3D Mapping with LiDAR

3D Mapping with LiDAR

The Algorithm

The SLAM (Simultaneous Localization and Mapping) algorithm, when combined with LiDAR technology, endeavors to merge multiple LiDAR frames into a comprehensive 3D map. This process is analogous to stitching together multiple photographs to create a panoramic image, but with a significant twist: everything is in 3 dimensions, making it a far more intricate and complex task.

Here's the current frame of lidar

current lidar frame

Here's the frame after it is transformed and added to the global map

mapped lidar frame

The algorithm's primary objective is to compute R and t, namely, the rotation and translation that, when applied to the current LiDAR frame, aligns it correctly with the global map.

In LiDAR-based SLAM, it's rare to rely solely on LiDAR data. Instead, multiple sensors are typically fused together to generate the final map.

Commonly, you'll find a combination of LiDAR, IMU, and RGB cameras working in tandem for SLAM applications.

This blog post will focus specifically on 3D mapping for producing highly accurate point clouds, which are essential for as-built 3D services.


This is Lidar Odometry and Mapping, a relatively straightforward process that involves taking LiDAR frames and attempting to stitch them together using a technique such as ICP (Iterative Closest Point).

However, relying solely on LiDAR data for odometry poses a significant challenge. The LiDAR itself is prone to noise, with typical errors ranging from ±1cm to ±2cm. To put this into perspective, a single LiDAR frame can contain 10-20 such error-prone measurements per second. This translates to a 2cm thick cloud of uncertainty for just one second of data. As you try to stitch these frames together over time, the errors will accumulate, leading to gradual drift.

Here's a LOAM implementation, quite old.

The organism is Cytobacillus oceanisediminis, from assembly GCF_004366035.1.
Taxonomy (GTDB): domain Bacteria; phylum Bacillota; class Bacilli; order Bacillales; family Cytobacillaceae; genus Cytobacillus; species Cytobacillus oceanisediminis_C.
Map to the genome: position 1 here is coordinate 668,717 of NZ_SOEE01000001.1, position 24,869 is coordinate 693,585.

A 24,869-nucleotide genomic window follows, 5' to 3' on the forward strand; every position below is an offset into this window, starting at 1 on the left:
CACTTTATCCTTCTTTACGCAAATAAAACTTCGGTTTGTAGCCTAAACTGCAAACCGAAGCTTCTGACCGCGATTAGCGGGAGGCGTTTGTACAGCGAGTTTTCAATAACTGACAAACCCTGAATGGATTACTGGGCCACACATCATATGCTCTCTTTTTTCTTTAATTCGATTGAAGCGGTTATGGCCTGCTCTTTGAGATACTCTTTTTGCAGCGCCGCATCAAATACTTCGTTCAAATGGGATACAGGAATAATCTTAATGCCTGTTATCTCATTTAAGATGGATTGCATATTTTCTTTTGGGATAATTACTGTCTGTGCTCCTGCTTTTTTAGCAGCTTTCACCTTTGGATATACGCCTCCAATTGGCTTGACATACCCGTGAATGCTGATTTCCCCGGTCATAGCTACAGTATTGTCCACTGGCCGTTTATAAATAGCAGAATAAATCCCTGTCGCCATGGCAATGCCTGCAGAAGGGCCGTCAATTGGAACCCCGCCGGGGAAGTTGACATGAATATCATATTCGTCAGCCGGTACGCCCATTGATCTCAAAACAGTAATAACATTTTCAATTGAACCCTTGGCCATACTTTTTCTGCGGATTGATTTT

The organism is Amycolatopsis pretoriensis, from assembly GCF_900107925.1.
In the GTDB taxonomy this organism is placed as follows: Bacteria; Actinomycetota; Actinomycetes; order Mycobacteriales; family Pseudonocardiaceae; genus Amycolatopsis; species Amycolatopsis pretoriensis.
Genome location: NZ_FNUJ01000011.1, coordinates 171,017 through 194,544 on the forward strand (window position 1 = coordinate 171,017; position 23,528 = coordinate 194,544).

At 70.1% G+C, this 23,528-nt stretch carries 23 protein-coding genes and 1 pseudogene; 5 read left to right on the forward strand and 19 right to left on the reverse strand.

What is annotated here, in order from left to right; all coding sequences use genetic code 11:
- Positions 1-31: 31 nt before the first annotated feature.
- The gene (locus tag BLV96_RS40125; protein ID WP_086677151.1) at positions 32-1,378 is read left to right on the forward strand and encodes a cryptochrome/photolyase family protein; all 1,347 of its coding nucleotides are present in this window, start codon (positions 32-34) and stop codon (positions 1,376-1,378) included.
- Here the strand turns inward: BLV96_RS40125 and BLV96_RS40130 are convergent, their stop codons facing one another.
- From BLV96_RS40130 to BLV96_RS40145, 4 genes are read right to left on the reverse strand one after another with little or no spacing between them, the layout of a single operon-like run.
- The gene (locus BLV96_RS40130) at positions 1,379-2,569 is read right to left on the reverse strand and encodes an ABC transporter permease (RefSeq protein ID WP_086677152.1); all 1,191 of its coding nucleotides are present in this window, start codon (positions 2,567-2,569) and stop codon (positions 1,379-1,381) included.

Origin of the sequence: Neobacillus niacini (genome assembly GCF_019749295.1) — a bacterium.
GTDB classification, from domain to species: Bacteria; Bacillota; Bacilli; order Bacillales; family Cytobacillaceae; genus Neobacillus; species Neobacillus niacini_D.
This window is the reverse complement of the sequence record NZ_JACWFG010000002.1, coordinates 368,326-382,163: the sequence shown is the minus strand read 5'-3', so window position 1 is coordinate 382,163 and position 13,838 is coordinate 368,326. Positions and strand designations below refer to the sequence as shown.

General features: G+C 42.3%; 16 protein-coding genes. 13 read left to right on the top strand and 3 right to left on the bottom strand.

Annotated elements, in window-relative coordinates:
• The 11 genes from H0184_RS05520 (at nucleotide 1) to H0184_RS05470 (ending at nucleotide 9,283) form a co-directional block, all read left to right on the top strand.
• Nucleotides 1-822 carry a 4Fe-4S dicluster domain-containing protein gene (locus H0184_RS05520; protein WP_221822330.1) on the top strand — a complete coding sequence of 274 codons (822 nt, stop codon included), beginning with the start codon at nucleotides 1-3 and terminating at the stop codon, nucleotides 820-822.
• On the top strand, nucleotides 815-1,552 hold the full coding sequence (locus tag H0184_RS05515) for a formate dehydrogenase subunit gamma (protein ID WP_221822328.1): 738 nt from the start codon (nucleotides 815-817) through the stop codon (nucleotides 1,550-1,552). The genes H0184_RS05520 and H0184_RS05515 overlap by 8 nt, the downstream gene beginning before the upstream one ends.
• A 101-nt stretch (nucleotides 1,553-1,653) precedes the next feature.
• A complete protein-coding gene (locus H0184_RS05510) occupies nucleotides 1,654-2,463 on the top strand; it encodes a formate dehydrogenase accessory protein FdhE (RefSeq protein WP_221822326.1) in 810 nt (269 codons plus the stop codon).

The LOAM algorithm is implemented in ROS and utilizes the Velodyne LiDAR, a legacy sensor that has since been acquired by Ouster.

One of the reasons LOAM struggles when the LiDAR is moved around is due to undistortion. You may have noticed that when taking a photo with your phone camera in low-light conditions, it prompts you to stay still; otherwise, the image appears blurry. Similarly, when a LiDAR sensor moves rapidly, the resulting point cloud becomes distorted and hazy. To correct this, additional sensor data is required to undistort the point cloud. While the effect may seem minor, it can accumulate over time and result in a noisy point cloud.

The most recent LiDAR odometry algorithm I came across is KISS-ICP, which can be found on GitHub: https://github.com/PRBonn/kiss-icp

kiss icp output

SLAM like KISS-ICP take care of the blur issue by trying to deskewing the input point cloud based using kalman filter and trying to predict the pose, but having an IMU in this case would definitely help.


Lidar Inertial Odometry (LIO) takes the concept of LiDAR odometry a step further by incorporating an Inertial Measuring Unit (IMU). The IMU provides accelerometer and gyroscope values that complement the LiDAR frames, effectively merging two odometry sources. While it's possible to create an odometry solely from IMU data, it would inevitably drift over time. By combining both measurements, LIO achieves a robust odometry that's well-suited for scan-to-BIM applications.

A glance at the Hilti SLAM 2023 leaderboard reveals that the top 5 algorithms are all LIO-based, with Ada-LIO from KAIST claiming the top spot.